Egypt deserves help with Gaza plan
WASHINGTON — While the world remains riveted on Iraq, Egypt has signaled a new - even unprecedented - readiness to play an intensive leading role in ending the Israeli-Palestinian war. In Egyptian eyes, Israeli Prime Minister Ariel Sharon's intention to withdraw from the Gaza Strip has created an opening, and Egypt is determined to act on it. Having just returned from the Middle East, I'm convinced that the Egyptian decision is sincere and quite firm. But can the Egyptians do everything on their own, and do they fully appreciate what they are getting into?
No doubt their motivation to act is not just a sense of opportunity but also a perception of possible dangers. The last thing Egypt wants is to have Gaza, sitting as it does on Egypt's border, devolve into chaos or become dominated by Hamas. Stability in Egypt, always the preoccupation of President Hosni Mubarak, will not be served by either possibility.
Ironically, Mr. Sharon's decision to leave Gaza has led Egypt to assume the role previously played by the US. It is now Egypt that seeks to coordinate Israel's withdrawal and the parallel assumption of responsibilities by the Palestinian Authority. It is Egypt that seeks to address Israeli security concerns to ensure that the withdrawal will be complete. And it is Egypt that is trying to reorganize, restructure, and train Palestinian security forces, and empower the Palestinian prime minister.
It won't be easy. In Israel, Sharon may have made his decision, but he cannot ignore the concerns of his military, particularly when his own party is resisting the withdrawal. Even before the first killing of Israelis by a Kassam rocket in the Negev city of Sderot June 28, the Israeli military worried about the smuggling of qualitatively more destructive weapons into Gaza once Israel withdraws. If Egypt wants the Israeli withdrawal to be complete, it will have to demonstrate to the Israeli military that it is acting to shut down the smuggling tunnels that run from its side of the border into Gaza. Israeli military leaders I spoke with remain unconvinced.
But the challenge with the Palestinians may be even more daunting. Today the Palestinian Authority in Gaza doesn't function on security matters. There are different security organizations, tied to different factions of Fatah, and with different strongmen. These competing forces must also contend with Hamas and Islamic Jihad. Egypt wants to create coherence by having Yasser Arafat permit consolidation of the security organizations into three services that have a professional chain of command and are separated from Fatah. Egypt wants the leaders of the consolidated security services to come to Egypt to reach understandings on their responsibilities and the way Egypt will monitor their performance and provide them support. Only after reaching such understandings would the Egyptians send about 150 advisers to work with and monitor the new security services in Gaza.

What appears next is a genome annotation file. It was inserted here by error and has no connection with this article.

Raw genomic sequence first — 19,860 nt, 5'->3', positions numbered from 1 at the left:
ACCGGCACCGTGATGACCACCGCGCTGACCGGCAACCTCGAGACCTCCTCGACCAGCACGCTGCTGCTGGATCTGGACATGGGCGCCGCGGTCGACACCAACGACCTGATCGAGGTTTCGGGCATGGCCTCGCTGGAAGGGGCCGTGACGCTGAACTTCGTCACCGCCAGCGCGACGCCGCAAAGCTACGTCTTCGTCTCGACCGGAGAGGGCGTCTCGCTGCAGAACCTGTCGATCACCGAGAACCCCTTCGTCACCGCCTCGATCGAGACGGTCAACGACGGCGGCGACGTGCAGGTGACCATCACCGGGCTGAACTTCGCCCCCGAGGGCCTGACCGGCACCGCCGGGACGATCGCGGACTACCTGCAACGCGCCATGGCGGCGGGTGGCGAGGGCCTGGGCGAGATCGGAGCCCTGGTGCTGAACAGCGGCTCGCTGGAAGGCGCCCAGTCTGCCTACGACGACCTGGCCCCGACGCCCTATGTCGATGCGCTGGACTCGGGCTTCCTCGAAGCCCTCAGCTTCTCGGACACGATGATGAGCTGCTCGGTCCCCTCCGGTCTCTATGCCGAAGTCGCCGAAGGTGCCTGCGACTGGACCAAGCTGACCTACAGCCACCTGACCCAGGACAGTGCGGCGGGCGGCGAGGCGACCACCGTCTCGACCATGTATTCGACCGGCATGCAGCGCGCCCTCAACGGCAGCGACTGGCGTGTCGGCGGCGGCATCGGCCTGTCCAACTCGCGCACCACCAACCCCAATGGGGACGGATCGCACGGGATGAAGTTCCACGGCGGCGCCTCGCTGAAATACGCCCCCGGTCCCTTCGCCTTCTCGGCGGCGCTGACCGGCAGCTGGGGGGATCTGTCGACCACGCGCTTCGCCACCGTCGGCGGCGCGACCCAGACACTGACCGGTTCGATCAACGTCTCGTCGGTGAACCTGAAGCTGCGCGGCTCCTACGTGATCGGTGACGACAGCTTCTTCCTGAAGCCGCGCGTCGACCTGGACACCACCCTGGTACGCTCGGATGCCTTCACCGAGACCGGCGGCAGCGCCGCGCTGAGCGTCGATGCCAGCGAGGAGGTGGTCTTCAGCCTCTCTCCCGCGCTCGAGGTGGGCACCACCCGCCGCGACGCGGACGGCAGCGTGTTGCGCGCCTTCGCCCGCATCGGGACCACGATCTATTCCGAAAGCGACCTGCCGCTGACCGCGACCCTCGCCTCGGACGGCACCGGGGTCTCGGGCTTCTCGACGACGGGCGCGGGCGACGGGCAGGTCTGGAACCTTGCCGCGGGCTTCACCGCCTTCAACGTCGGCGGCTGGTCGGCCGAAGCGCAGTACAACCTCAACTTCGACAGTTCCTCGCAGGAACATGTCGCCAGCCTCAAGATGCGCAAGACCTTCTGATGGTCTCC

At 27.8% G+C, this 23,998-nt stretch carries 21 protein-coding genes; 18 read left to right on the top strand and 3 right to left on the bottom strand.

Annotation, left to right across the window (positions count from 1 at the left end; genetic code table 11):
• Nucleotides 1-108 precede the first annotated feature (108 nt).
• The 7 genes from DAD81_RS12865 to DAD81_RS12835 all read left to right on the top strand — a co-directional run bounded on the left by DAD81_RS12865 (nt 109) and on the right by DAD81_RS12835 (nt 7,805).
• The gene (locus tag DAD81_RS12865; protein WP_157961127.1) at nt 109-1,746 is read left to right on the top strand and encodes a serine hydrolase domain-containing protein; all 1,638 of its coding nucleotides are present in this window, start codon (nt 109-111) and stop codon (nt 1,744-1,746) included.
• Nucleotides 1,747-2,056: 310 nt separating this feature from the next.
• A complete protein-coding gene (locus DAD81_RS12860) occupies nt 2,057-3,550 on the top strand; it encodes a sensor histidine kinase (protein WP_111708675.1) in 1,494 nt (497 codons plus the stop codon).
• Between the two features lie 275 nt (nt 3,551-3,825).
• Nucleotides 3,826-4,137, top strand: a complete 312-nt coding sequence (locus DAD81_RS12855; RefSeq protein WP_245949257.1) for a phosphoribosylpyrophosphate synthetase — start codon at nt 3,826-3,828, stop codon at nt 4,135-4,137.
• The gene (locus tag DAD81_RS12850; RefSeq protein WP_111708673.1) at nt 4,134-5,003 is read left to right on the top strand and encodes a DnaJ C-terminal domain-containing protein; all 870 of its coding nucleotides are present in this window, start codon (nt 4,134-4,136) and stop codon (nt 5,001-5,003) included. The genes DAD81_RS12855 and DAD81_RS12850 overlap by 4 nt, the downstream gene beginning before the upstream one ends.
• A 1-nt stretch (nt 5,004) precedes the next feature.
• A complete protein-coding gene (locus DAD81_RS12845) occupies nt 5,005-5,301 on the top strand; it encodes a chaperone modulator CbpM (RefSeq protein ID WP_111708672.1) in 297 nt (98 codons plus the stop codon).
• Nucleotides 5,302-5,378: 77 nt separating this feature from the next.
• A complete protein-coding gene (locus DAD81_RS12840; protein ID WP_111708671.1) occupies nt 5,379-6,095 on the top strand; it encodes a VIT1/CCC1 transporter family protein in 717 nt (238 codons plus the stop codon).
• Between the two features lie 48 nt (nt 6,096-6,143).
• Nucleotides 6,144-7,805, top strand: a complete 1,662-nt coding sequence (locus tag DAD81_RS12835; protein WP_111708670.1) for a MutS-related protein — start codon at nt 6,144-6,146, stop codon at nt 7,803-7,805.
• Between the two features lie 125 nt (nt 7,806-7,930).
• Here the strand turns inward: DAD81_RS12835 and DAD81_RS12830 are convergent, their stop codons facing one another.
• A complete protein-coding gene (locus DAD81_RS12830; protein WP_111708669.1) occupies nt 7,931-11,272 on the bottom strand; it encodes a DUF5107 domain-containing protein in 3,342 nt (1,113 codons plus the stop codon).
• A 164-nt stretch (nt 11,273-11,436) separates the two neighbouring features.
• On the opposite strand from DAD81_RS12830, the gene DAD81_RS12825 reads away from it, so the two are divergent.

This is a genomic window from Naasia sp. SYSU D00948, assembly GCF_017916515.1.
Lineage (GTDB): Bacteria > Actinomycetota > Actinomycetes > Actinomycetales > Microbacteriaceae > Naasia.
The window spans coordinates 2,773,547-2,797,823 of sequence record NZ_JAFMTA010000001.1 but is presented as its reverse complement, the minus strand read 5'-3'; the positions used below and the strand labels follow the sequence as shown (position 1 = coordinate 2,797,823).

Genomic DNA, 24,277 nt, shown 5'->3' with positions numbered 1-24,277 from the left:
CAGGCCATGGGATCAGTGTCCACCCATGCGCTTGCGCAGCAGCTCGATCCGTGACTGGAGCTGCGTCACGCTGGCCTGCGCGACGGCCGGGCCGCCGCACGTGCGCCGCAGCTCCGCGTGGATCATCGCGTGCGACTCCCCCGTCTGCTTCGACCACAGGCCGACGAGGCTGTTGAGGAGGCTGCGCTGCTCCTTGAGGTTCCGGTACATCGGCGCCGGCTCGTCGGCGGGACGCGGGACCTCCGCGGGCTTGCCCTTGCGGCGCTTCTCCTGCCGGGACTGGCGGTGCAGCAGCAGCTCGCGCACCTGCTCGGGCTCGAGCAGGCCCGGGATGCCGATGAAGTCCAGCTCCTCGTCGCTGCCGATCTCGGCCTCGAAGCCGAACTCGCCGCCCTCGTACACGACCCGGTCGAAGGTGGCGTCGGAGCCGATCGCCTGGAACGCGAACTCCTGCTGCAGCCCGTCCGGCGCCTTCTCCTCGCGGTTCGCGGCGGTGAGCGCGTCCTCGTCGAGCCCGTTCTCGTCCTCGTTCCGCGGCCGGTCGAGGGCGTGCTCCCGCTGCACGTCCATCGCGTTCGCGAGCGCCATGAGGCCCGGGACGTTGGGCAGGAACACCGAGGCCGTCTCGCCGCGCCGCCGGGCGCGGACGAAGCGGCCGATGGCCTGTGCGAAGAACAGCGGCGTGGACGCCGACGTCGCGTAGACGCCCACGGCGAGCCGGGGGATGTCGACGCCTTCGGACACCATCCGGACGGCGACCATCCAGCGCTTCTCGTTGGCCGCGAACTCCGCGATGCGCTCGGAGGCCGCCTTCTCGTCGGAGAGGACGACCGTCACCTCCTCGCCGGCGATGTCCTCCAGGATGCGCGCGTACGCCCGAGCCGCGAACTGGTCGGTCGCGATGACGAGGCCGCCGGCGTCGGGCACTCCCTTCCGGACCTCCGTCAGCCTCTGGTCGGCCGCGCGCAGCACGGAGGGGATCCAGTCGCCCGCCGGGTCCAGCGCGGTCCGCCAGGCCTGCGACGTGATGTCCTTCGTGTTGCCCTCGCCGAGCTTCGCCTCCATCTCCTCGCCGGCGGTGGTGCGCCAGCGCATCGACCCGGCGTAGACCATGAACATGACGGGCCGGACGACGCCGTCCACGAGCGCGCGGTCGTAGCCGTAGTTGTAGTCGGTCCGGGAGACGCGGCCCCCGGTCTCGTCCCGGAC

It's a logical plan. While it has the backing of the Palestinian prime minister, Ahmed Qureia, Mr. Arafat has given only grudging support - and even this under pressure from Mr. Mubarak and his intelligence chief, Omar Suleiman. Arafat's yes to Mr. Suleiman almost certainly means "no" at this point, particularly because the chairman will never willingly surrender control over the security forces and is also loath to let anyone else appear to be the liberator of Gaza.
So it will require constant pressure on Arafat from Mubarak, including the threat of going public about Arafat's obstructionism. In private, Mubarak and other Arab leaders have often criticized Arafat - but never publicly, perhaps fearing Arafat's ability to manipulate their publics over a betrayal of the Palestinians. Egypt's stake in what happens in Gaza may change that calculus. It may enable Egypt to broker understandings between Israelis and Palestinians on the timing of steps that Israelis will take as they prepare for withdrawal, steps the Palestinians must take in response, the ways the handover of territory will be coordinated, and the areas where the Israeli Defense Forces and Palestinian security services will work together.
It's hard to believe such coordination can work if there isn't a cease-fire - a real cease-fire. Unquestionably, the Egyptians will try to produce that. But all this is a tall order, and the Egyptians are unlikely to succeed without active US support. Already the Egyptian timetable of two months for Arafat to concede on the consolidation of Palestinian security forces suggests to some Palestinians and Israelis that the Egyptians are reluctant to push too hard when they believe the US is otherwise occupied.
Middle East moments have a way of appearing and disappearing quickly. The time to prepare for the Gaza withdrawal is now. The US had better reinforce the Egyptian effort soon lest it too slip away.
• Dennis Ross was director for policy planning in the State Department under the first President Bush and special Middle East coordinator under President Clinton. He is director of the Washington Institute for Near East Policy. © 2004 The Washington Post.